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Feb-10-2010 14:48printcomments

Hazardous Blizzard Blankets East Coast in White

Winds gusting past 40 mph will down some trees and can, in turn, lead to more power outages tonight.

Winter scenes of Doylestown, Pennsylvania, and Somerdale, New Jersey, 10 Feb. 2010 Photos by Frank Nieves and Robert O'Dowd
Winter scenes of Doylestown, Pennsylvania, and Somerdale, New Jersey, 10 Feb. 2010
Photos by Frank Nieves and Robert O'Dowd

(PENN/N.J.) - Doylestown Pennsylvania and Somerdale, New Jersey are two areas reporting in to Salem-News.com from the midst of a blizzard blanketing the east coast with snow.

Salem-News.com Staff Writer Robert O'Dowd says the shoveling has been an ongoing effort, and it just keeps coming, "I'm still shoveling snow. If this keeps up, New Jersey will become a Canadian province!"

The photos in the slideshow were shot today by Robert, and by Frank Nieves, who has also written stories for Salem-News.com in the past.

"Trust me, I'm staying safe by staying home," Frank said, adding that his boss called out sick yesterday afternoon.

"She spent the night in a nearby motel and is running the store with one other person. When I spoke with her last, she had two customers." Its about 30' and here's a live cam link:

AccuWeather.com's Alex Sosnowski says the perils from the "Second Blizzard of 2010" will continue in the heavily populated Northeast tonight as whiteouts, drifting snow, freeze-ups, and roof collapses continue.

He says travel conditions are extremely dangerous in many areas tonight.

East coast storm Photos by Frank Nieves and Robert O'Dowd

"Low visibility, slippery roads and heavy snow have led to multiple car pile-ups on Interstate 80 in Pennsylvania and New Jersey, Interstate 64 in southeastern Virginia and other highways in the region Wednesday."

Portions of these interstate highways and others remain closed this evening.

"The storm's snow and wind has spread to southeastern New England this evening, while the intense snow will slowly diminish from west to east over most of the mid-Atlantic overnight."

Schools will likely remain closed, Sosnowski says, while more flights are delayed or canceled Thursday, as another "Big Dig" from up to two feet of new snow begins.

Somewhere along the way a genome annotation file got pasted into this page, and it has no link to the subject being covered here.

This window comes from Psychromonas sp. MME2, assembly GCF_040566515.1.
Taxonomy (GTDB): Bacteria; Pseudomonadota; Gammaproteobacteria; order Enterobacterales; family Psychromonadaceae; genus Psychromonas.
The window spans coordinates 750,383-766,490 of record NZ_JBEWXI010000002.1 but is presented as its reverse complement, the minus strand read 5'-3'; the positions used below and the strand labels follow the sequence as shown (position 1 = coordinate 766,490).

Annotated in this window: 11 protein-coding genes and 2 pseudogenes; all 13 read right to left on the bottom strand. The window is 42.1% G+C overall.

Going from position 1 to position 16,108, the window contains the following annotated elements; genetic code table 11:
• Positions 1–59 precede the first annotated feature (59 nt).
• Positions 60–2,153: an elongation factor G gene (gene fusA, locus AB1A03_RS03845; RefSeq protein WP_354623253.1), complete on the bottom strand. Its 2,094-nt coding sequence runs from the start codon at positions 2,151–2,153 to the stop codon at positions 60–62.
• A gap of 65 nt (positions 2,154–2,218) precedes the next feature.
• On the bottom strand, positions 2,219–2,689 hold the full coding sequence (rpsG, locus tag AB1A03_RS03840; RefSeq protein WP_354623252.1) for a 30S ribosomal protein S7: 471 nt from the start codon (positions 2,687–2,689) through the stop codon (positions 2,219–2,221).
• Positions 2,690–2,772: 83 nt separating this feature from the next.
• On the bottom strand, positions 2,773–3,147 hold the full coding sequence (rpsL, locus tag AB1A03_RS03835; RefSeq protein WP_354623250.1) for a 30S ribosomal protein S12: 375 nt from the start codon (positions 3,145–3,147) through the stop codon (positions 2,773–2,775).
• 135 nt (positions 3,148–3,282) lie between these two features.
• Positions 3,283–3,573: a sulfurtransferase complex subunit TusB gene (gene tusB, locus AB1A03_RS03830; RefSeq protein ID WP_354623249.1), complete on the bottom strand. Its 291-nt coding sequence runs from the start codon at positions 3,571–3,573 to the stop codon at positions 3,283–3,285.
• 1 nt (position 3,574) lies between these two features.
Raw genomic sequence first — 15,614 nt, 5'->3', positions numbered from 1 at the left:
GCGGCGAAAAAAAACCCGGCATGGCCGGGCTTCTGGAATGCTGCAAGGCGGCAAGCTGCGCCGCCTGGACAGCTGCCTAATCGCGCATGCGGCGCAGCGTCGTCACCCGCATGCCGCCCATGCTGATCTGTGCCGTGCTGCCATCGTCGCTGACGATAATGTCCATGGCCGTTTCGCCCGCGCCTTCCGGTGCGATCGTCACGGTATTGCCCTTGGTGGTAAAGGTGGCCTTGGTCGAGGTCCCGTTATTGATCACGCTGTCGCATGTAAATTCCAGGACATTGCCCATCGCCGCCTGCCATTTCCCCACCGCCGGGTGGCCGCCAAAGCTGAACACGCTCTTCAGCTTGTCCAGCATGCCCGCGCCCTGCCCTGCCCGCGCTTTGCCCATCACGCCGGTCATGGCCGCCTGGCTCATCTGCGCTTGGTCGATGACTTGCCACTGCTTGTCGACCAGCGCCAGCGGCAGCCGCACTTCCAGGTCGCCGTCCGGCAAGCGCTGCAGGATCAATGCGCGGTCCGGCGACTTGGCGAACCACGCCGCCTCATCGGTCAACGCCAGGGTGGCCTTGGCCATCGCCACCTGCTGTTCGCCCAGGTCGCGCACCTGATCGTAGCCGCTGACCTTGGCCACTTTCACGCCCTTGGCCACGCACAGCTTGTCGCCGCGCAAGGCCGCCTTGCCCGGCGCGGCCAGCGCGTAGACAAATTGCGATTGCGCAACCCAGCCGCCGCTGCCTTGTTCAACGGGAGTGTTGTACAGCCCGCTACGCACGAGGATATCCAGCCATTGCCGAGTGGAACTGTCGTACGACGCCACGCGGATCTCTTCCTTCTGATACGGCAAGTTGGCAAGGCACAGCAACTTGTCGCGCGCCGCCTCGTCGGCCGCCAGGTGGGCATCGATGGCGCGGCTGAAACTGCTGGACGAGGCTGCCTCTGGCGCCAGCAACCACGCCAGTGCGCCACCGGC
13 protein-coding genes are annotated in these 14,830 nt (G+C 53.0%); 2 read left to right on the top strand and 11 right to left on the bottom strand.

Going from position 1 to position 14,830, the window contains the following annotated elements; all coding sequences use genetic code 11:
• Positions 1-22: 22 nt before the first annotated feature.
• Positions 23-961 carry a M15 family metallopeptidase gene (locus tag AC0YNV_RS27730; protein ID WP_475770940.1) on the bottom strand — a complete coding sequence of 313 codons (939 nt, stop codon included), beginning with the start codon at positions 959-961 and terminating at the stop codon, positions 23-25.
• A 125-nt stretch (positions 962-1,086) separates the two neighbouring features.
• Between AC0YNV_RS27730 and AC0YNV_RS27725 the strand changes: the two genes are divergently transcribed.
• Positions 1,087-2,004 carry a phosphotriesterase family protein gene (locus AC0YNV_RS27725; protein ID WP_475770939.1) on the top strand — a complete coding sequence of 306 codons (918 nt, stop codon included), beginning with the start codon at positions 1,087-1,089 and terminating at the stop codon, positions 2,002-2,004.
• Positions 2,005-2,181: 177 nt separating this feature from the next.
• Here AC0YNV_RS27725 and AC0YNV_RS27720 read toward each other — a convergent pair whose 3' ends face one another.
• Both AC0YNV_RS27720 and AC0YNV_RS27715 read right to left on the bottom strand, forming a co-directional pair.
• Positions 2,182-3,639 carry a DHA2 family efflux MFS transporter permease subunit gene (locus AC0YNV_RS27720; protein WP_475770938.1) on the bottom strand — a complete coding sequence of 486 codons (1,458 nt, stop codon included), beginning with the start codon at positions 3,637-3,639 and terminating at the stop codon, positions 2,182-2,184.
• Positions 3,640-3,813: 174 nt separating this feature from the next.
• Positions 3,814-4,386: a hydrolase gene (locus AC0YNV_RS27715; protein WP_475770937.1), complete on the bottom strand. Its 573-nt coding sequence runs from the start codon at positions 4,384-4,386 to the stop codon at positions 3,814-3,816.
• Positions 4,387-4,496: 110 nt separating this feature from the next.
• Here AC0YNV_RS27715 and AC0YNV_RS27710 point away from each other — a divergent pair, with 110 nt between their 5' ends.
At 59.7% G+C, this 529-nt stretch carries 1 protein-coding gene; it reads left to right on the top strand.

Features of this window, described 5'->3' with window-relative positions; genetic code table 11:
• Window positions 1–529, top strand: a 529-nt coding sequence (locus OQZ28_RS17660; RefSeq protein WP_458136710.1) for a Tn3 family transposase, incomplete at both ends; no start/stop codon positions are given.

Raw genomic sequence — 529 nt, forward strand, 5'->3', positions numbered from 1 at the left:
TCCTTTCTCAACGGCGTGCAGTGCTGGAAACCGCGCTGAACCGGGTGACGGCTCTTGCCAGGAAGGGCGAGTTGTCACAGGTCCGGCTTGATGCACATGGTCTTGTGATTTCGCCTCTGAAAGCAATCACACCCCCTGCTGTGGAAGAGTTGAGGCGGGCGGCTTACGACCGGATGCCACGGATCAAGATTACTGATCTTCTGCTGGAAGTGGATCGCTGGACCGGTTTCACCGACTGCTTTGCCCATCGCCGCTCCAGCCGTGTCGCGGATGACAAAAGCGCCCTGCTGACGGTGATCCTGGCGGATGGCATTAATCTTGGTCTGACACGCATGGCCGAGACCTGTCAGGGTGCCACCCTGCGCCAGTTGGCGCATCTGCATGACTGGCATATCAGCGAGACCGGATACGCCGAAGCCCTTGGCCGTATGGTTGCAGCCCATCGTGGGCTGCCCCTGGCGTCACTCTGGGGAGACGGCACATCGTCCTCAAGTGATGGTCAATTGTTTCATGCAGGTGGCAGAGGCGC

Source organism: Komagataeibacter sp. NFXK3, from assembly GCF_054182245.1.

"The snow from this storm and the previous monster less than a week ago means that three to four feet of snow is on the ground in portions of southern Pennsylvania, Maryland, Delaware, New Jersey and the Virginias."

Massive drifts created by increasing winds will block some secondary roads and city streets for days in the wake of the storm.

"Roofs of shopping centers, schools, warehouses and other structures have succumbed to the incredible weight of the snow, made worse by drifting. Many more roofs will fail in the days ahead."

Winds gusting past 40 mph will down some trees and can, in turn, lead to more power outages tonight.

Sosnowski said, "Not to add insult to injury, but AccuWeather.com meteorologists are monitoring another storm Monday with the potential for a new round of heavy snow."

But at least concerns of flooding, for the time being are on the back burner, as the cold onslaught is expected to continue indefinitely.

"However, plans for dealing with possible flooding in the weeks ahead from massive snow melt should be considered by officials."

Special thanks to: Accuweather.com




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beyoncebumb1 February 22, 2010 8:47 pm (Pacific time)

heroooooooo derrrrooooo


PEARL February 13, 2010 2:39 am (Pacific time)

We have been watching your weather here in England, we think we have had the worst winter for 30yrs I think we would sink under the amount of snow you have had, we can't cope like you ,great snow men and creatures have appeared all over England,Ilove snow ,wish I was back in the U.S maybe I could ship some over ,lovely pictures ,hope you will all soon be basking in warm spring sunshine.God Bless


Jeff Kaye~ February 11, 2010 8:57 am (Pacific time)

I remember it snowed once... literally, ONCE, where I live. Christmas 2004, my house had 4" of snow on it, gone the next day. Not to ridicule, but more the silver-lining kind of thing; the irony of the names in this story: So-snow-ski... and Nieves is Spanish for snow. I'd take a few feet off their hands if that were possible... never have had to really use my 4-wheel drive. And the kids down here have never been sledding, nor built a snowman, nor had a good snowball fight, etc. I lived in Denver for 4 years, where I did all that... and got snowed in at work for three days in '83, I think. I also "served" a year in Minnesota, where a few 30-below nights had me sleeping at work voluntarily. I was in Korea from 1986 to '87 and it didn't snow once. Weather is truly unpredictable.


Natalie February 10, 2010 4:07 pm (Pacific time)

Snow!!! Nice pics. Population explosion in 9 months or so.

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